Naawi-Ooden Treaty 1 to 11 Gathering
- Darla Ponace | August 23, 2023
Indigenous people gathered in Naawi-Oodena Treaty One Nations joint reserve in Winnipeg, Man. for the Treaty 1-11 Gathering.
The four-day began on July 23.
Leaders from the 11 Treaty territories discussed the youth, legal and political issues as well as international issues and communication strategies.
Other important topics included the Treaty framework and structure, land rights, access to healthcare and education. Reconciliation and the path towards healing was also discussed.
One of the speakers Robert Maytwayashing shared what an elder told him during a ceremony.
“Right from the beginning of time when we were first placed here as a people, we have always been very loved. Loved by our great Creator, and all our relations. And in turn we too as a people have been very loving…when we talk about these treaties and our partners that we got into these sacred agreements with…We openly and willingly offered to share our lands with them, because we are the true and original keepers of our land and we must always remember that.”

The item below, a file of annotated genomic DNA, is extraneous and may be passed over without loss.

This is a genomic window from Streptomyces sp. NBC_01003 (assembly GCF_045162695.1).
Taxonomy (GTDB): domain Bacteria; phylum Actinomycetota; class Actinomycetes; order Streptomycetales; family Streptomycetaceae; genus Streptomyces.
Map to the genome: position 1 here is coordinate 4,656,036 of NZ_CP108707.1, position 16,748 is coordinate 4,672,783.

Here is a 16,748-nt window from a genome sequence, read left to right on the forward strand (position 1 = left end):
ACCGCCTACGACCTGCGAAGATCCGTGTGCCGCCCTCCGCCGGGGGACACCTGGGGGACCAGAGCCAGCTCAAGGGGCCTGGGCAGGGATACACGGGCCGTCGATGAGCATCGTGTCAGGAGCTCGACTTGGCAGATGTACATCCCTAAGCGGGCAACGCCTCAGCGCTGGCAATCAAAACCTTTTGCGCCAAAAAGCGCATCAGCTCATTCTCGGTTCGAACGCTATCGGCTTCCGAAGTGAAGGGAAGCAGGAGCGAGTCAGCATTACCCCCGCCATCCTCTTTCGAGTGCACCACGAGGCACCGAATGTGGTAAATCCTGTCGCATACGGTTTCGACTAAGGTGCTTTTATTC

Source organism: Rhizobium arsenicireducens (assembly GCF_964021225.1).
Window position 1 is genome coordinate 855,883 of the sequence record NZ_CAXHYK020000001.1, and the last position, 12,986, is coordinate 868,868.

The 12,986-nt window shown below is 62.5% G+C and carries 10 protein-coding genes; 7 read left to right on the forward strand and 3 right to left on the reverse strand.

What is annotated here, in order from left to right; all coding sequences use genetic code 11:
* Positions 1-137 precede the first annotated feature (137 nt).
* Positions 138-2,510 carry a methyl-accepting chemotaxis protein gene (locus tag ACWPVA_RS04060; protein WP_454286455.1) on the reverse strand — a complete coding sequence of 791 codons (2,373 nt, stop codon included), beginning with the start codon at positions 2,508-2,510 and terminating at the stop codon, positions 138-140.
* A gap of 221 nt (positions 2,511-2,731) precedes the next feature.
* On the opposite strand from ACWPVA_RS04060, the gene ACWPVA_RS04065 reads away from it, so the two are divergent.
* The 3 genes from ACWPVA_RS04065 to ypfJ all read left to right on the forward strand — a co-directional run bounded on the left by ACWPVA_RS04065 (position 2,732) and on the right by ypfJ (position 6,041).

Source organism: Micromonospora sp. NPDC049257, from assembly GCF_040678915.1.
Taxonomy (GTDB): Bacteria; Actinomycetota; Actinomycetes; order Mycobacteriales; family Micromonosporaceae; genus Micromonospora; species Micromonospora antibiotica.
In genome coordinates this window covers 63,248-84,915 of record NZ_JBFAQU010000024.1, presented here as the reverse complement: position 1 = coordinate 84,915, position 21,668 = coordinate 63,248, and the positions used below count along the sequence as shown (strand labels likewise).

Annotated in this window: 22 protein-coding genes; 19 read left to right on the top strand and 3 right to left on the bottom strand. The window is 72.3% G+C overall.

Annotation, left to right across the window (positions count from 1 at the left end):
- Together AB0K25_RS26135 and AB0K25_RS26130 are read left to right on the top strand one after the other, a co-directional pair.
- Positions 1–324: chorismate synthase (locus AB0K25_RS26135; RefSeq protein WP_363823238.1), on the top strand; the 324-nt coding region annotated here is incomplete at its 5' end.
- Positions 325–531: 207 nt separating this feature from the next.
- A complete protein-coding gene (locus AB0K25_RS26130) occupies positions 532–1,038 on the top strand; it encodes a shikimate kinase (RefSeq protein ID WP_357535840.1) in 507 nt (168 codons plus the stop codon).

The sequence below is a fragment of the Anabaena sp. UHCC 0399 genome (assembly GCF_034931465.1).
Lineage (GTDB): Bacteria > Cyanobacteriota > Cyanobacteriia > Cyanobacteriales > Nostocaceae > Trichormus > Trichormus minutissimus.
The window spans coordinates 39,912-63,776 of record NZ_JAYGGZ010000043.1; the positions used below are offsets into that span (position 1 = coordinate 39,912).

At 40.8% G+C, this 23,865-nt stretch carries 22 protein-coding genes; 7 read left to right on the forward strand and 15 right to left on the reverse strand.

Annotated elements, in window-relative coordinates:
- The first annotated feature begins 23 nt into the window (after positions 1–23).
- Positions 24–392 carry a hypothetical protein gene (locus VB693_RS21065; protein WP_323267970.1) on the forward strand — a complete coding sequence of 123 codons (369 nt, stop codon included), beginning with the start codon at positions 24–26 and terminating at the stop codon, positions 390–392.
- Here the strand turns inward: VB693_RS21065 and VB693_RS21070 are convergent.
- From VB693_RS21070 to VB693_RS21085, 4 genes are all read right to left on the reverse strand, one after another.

Elder Lawrence Henry, a former sundance Chief served on council for Roseau River Anishinaabe First Nation for 24 years, is an advocate of the old clan government system. He said it was the original way of governing long before the treaties were signed.
“I’ve been involved in bringing back the clan system form of government for our people for our people,” said Henry. “And I am telling you, I am having the hardest time to convince our own people about going back to their own system which is the clan system. All the instructions are there for each clan to do all the work that is needed to be done in each of our communities. So we need to pursue that as much as possible.”
He knows there’s still a lot of work that needs to be done to fully transition back the original ways before the treaties were signed.
Loretta Belrose Chief Administrative Officer for Treaty 8 Urban Child and Family Services spoke about Bill C92. She said it is an agreement to sign away the right to be sovereign and to have jurisdiction over First Nation children.
“How can we trust a government system?,” said Belrose. “Residential schools turned into Child Welfare. We’re not done, we’re still in Residential schools still today, We’re not done, we’re still in it,” said Belrose.
Discussions about Camp Morgan at the Brady Landfill, and Camp Mercedes at the Human Rights Museum in Winnipeg, were also discussed at the gathering. A blanket ceremony was performed to help raise some donations for both families.